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The Geneva Bible Cum Prievegio and The Lodge of Affability No 317

You never know what you may find in a Lodge locker, and but for the decision to amalgamate two Lodges, a unique find may have gone undiscovered for many years to come.

It was back in November 2002 that Lodge of Affability No. 317 was to amalgamate with (a Grand Daughter Lodge) in the Province of East Lancashire.

A decision was taken to check the contents of the Lodge of Affability, with a view to discarding duplicate Masonic material and to update its inventory. Among the items stored were no less than four Bibles.

The most interesting of them was the oldest – a Geneva Bible dated 1607. Printed on the cover of the bound book was the following inscription:

The Lodge of Affability reference in the

The gift of
Brother John Moreton
to the
Lodge of Affability
January 18th A L 5802

 

This presentation was made three years after Lodge of Affability had been consecrated in 1799. The “Breeches Bible”, as it is commonly known, is a book collector’s term for the Geneva Bible, first printed in 1560. The term derives from the reference in Genesis III, Verse 7, which states:- Then the eyes of them both were opened, and they knew that they were naked and they sewed fig leaves together, and made themselves breeches. This final word, “breeches”, being substituted for “aprons”.

The famous ‘breeches’ passage in Genesis III, Verse 7

The famous ‘breeches’ passage in Genesis III, Verse 7

The Geneva Bible owes its origin to a group of scholars who fled from England to Geneva in Switzerland to escape persecution from Queen Mary, known as the Bloody Queen of England 1553 – 1558. Upon her accession to the throne she banned the printing of English scriptures.

 

Being abroad, they translated an English version from Latin, using Greek and Hebrew text. The translators included such Protestant scholars of the day as John Calvin, Myles Coverdale. John Foxe and several other reformers including Theodore Beza.
The Frontispiece of the Bible states:

The Bible
that is
The Holy Scriptures
contained in the Old
and New Testament
Imprinted in London by
Robert Barker, Printer to the
Kings most excellent
Majestie

 

It became the first Bible to be translated into English.

There were more than 160 editions and it was printed for the last time in 1644. The key features of the Geneva Bible to distinguish it from other bibles of its time, and what made it so popular, were the extensive marginal notes that were intended to explain and interpret the scriptures for the common people. These notes run to approximately 300,000 words or one-third the length of the text of the Bible itself.

The Geneva Bible had several other features. On the advice of John Calvin, it became the first Bible to divide scriptures into numbered verses. It gives the names, order and number of Chapters of all the books of the Old and New Testament along with books entitled Apocrypha.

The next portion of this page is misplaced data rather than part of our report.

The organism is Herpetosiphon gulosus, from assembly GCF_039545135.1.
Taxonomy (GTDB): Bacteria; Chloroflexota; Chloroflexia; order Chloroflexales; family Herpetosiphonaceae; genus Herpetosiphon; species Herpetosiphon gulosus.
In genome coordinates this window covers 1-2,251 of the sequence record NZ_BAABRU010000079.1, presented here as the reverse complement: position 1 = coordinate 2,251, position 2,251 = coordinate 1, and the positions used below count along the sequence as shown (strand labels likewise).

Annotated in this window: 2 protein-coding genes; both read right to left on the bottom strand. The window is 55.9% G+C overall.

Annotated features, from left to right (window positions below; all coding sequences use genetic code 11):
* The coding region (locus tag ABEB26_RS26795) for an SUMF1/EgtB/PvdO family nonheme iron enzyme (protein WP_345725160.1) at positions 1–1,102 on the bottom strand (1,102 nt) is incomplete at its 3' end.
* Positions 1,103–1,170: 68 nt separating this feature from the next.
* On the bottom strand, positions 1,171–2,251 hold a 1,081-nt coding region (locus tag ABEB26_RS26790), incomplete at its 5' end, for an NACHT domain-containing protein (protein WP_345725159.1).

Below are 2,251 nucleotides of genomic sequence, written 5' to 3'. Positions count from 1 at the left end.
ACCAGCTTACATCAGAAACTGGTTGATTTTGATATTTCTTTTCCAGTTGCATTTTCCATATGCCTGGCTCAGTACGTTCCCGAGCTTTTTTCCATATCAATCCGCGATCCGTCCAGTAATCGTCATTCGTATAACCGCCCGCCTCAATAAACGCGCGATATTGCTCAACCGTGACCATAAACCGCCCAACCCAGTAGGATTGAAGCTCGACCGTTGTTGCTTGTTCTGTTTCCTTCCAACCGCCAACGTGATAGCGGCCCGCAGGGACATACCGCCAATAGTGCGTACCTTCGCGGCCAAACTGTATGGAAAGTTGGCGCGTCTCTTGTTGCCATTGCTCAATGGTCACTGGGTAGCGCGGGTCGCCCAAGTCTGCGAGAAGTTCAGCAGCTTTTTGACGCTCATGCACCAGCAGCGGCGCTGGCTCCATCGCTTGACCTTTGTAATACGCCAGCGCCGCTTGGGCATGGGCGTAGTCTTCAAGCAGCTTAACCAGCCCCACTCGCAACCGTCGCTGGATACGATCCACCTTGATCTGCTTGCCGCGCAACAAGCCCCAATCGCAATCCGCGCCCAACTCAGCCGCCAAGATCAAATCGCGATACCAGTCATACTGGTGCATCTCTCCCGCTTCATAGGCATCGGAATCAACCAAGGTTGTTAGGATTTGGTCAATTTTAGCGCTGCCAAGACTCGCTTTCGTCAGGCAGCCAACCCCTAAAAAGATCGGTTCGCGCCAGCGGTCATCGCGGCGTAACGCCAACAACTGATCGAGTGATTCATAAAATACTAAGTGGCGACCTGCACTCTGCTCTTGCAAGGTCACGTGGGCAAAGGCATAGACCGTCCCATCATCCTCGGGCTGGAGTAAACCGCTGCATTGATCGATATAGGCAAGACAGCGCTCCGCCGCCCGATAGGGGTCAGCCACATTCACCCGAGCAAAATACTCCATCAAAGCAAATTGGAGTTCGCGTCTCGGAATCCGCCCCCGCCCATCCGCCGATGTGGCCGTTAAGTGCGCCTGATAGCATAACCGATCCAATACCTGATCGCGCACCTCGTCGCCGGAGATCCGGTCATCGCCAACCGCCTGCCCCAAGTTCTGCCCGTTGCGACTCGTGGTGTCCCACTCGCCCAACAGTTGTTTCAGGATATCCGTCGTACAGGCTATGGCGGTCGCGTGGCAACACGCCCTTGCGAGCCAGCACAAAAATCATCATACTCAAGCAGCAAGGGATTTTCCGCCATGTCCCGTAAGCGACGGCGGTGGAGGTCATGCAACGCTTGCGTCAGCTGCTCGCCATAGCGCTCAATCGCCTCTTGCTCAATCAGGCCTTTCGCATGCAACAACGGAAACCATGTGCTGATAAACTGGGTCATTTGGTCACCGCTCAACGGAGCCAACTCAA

Maps were included, also a name and subject index. Psalms sung by the English Congregation were also included. Due to the marginal notes and superior quality of the translation, the Geneva Bible became the most widely read and influential English Bible of the 16th and 17th centuries.

It was the Bible of choice for many of the greatest writers, thinkers and historical figures of the era. William Shakespeare’s plays and the writings of John Milton and John Bunyon were influenced by the Geneva Bible. Oliver Cromwell issued a pamphlet containing excerpts from the Geneva Bible to the troops during the English Civil War.

When the Pilgrims set sail for America on the Mayflower, they took with them a Geneva Bible.

Regarding the “Breeches Bible” held by the Lodge of Affability with Villiers No 317, in addition to the details of its donor, within its pages are several other items of interest.

Inside the cover is written:

This Bible
Was Discovered
amongst the property of the
Alexander Chapter 993
and is presumed to have been lost from the
Affability Lodge
owing to removals of the said Lodge from time
to time and is now restored to its rightful owners
by the Companions of the Alexander Chapter
John Stovold Z
Xmas 1889 A H Jefferis PZ. PPAGS

Since its formation, the Lodge of Affability, up to 1929, met in Manchester in 15 meeting places. At the time the Bible was returned to its meeting place it was meeting at Freemasons’ Hall, Cooper Street, where Affability was the first Lodge to hold a meeting at the Hall after the erection of the building in 1865.

From 1929, the Lodge regularly met at Freemasons’ Hall, Bridge Street, Manchester and yet again in 2004, upon amalgamation, moved to a new address, Masonic Hall, Hemsley House, Salford.

At present, the “Breeches Bible” is the only one known to be used in the English Constitution, although in America there are believed to be two – one in Blair Lodge AM of Chicago, Illinois, which is generally thought to be the oldest Bible used in a Lodge.

The other is believed to belong to Palestine Lodge No. 181 in Denver, Colorado. Regarding Affability’s “Great Light” it is recorded that in 1932, George Walmsley presented to the Lodge the family Bible of his late father Henry Walmsley “to be used at all Lodge meetings with the exception of the Installation in order to obviate damage to the valuable Breeches Bible used for a great number of years in the Lodge”.

Since bringing the inventory up to date, the “Breeches Bible” was used in the amalgamation ceremony with Villiers Lodge No. 6684 in November 2004. The Provincial Grand Master, Peter Walthall, conducted the ceremony, being one of his last duties before announcing his retirement, On 26 April 2005, at a Regular Lodge meeting, the Geneva Bible was presented on loan to the Manchester Masonic Museum at Freemasons’ Hall, Bridge Street, Manchester, for safekeeping, and has since undergone restoration.